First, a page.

The payroll has never been threatened and nor has Benitez been denied access to outstanding talent, as we saw when he moved wisely for Pepe Reina and Alonso, the value of the second signing only dissipating when it became clear that the manager could not build rapport with the most inspirational player at the club.
When he signed Javier Mascherano he was acquiring the outstanding defensive midfielder in the 2006 World Cup, which was a quaint relic of football history on Sunday when, as a makeshift full-back, the Argentine was so relentlessly outstripped by Salomon Kalou. Fernando Torres was a brilliant coup. Steven Gerrard was an inherited gift. Jamie Carragher embodied the ethos of Liverpool.
Then there is the dross, the mediocrity which has accumulated so steadily down the Benitez years. The signing of Alberto Aquilani, with his injury record and lack of current fitness, was in the circumstances of Alonso's departure arguably the most bizarre in the recent history of Premier League football. Ryan Babel is an £11m misfit. Robbie Keane was a £20m misadventure handled with a lack of finer feeling that was little short of grotesque.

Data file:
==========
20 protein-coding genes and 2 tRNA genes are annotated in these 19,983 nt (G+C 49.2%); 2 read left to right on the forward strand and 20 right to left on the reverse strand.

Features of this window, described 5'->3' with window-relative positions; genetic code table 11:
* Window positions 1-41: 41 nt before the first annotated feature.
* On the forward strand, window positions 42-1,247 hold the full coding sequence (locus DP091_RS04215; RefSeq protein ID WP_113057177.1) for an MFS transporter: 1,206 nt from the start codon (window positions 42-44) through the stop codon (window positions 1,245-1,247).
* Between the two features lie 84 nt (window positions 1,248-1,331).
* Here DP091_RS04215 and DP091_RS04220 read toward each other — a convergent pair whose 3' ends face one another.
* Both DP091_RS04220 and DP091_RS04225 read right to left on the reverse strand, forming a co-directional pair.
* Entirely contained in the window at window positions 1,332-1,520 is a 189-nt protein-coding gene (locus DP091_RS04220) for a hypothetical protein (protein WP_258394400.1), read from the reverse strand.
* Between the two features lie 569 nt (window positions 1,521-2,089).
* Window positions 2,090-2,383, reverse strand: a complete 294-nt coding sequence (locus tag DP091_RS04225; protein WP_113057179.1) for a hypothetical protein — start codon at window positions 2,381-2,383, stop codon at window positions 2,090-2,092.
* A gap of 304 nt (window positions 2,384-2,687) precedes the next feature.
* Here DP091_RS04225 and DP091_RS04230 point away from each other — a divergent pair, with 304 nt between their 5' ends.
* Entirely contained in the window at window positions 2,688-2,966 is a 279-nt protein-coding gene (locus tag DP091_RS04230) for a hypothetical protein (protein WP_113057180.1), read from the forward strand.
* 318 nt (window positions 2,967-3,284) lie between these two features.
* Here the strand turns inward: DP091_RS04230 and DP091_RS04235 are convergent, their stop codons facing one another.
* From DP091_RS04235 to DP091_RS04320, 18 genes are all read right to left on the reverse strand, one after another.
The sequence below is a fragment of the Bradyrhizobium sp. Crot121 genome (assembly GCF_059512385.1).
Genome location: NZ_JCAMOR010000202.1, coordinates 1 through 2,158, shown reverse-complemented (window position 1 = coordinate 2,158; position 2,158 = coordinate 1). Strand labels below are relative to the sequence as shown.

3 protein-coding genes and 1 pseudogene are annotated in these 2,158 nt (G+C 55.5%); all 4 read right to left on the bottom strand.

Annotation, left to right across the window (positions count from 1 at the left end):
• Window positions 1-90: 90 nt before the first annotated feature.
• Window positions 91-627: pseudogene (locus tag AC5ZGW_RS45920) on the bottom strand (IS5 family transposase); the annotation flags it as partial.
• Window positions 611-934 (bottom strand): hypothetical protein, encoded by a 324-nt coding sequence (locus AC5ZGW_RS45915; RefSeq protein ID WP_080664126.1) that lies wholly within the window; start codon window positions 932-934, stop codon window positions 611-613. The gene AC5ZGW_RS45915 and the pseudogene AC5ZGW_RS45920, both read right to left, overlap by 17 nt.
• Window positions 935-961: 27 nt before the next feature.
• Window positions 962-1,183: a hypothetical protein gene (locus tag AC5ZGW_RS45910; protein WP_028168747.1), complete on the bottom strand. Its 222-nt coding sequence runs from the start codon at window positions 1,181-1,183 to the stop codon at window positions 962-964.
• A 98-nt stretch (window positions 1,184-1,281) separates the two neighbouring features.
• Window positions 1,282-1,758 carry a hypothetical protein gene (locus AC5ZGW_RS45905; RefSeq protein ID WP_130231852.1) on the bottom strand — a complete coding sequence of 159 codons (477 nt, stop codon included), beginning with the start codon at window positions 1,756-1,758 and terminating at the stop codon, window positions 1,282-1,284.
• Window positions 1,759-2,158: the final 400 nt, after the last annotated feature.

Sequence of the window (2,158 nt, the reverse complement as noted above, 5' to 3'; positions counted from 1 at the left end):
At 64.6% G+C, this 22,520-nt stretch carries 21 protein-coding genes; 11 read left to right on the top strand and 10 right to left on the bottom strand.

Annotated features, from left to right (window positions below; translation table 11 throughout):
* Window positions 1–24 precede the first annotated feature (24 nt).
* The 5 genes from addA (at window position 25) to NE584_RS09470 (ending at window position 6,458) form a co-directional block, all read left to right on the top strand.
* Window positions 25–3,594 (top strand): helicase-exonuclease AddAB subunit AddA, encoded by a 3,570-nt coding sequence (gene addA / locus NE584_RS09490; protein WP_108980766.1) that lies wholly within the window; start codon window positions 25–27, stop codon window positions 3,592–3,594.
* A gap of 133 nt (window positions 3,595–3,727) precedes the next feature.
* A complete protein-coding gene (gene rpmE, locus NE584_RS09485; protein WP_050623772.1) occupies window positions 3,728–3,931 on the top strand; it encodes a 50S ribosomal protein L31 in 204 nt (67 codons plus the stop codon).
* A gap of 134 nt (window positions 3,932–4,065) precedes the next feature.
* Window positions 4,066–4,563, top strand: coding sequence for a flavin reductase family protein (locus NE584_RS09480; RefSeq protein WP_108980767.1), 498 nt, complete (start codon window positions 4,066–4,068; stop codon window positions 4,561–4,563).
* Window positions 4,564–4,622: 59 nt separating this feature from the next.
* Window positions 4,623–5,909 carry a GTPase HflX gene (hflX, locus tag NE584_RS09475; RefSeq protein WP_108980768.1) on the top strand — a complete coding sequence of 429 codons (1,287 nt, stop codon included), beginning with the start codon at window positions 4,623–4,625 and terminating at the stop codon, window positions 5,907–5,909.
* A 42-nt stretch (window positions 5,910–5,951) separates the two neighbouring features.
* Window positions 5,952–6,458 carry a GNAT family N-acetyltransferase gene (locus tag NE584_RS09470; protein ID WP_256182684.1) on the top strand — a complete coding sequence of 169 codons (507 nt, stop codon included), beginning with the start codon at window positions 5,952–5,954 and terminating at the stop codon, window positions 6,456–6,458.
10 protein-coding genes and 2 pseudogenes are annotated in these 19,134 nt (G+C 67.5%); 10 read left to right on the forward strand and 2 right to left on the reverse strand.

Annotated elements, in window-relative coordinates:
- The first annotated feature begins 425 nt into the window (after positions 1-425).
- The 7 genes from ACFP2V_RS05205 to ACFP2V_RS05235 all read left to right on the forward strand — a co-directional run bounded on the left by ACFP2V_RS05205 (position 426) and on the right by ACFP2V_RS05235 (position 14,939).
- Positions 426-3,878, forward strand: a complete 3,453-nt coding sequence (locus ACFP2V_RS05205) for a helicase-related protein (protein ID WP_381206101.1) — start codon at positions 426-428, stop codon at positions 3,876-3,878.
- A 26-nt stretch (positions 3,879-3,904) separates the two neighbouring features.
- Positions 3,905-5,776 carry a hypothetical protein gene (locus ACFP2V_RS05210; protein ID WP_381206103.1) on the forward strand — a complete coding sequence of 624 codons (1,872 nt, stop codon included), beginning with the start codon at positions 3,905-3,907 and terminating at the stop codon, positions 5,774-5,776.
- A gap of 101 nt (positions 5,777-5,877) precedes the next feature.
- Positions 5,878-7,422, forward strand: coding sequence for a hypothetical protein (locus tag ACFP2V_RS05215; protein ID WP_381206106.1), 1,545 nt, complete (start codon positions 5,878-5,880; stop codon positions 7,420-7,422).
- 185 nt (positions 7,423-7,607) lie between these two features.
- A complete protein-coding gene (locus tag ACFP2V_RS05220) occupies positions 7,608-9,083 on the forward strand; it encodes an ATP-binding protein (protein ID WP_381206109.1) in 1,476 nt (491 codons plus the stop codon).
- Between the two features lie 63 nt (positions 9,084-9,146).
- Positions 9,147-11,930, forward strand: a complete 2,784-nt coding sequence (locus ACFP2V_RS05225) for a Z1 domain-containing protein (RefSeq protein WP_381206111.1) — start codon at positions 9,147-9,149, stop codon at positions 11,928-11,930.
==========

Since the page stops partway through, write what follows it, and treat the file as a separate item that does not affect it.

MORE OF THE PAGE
"It depends on the players," says Benitez. Ultimately, it is true, but not before the right ones have been assembled, made into a real team and released to their full potential. This will always depend on the coach. It is a truth that Liverpool, whatever the plans of Rafa Benitez, have a duty to embrace quickly.
McIlroy looks the part but let's keep hype to a minimum
Rory McIlroy's last-round 62 to win his first American PGA tournament was a stunning achievement and confirmation that in the young Ulsterman British golf may have unearthed its most remarkable talent.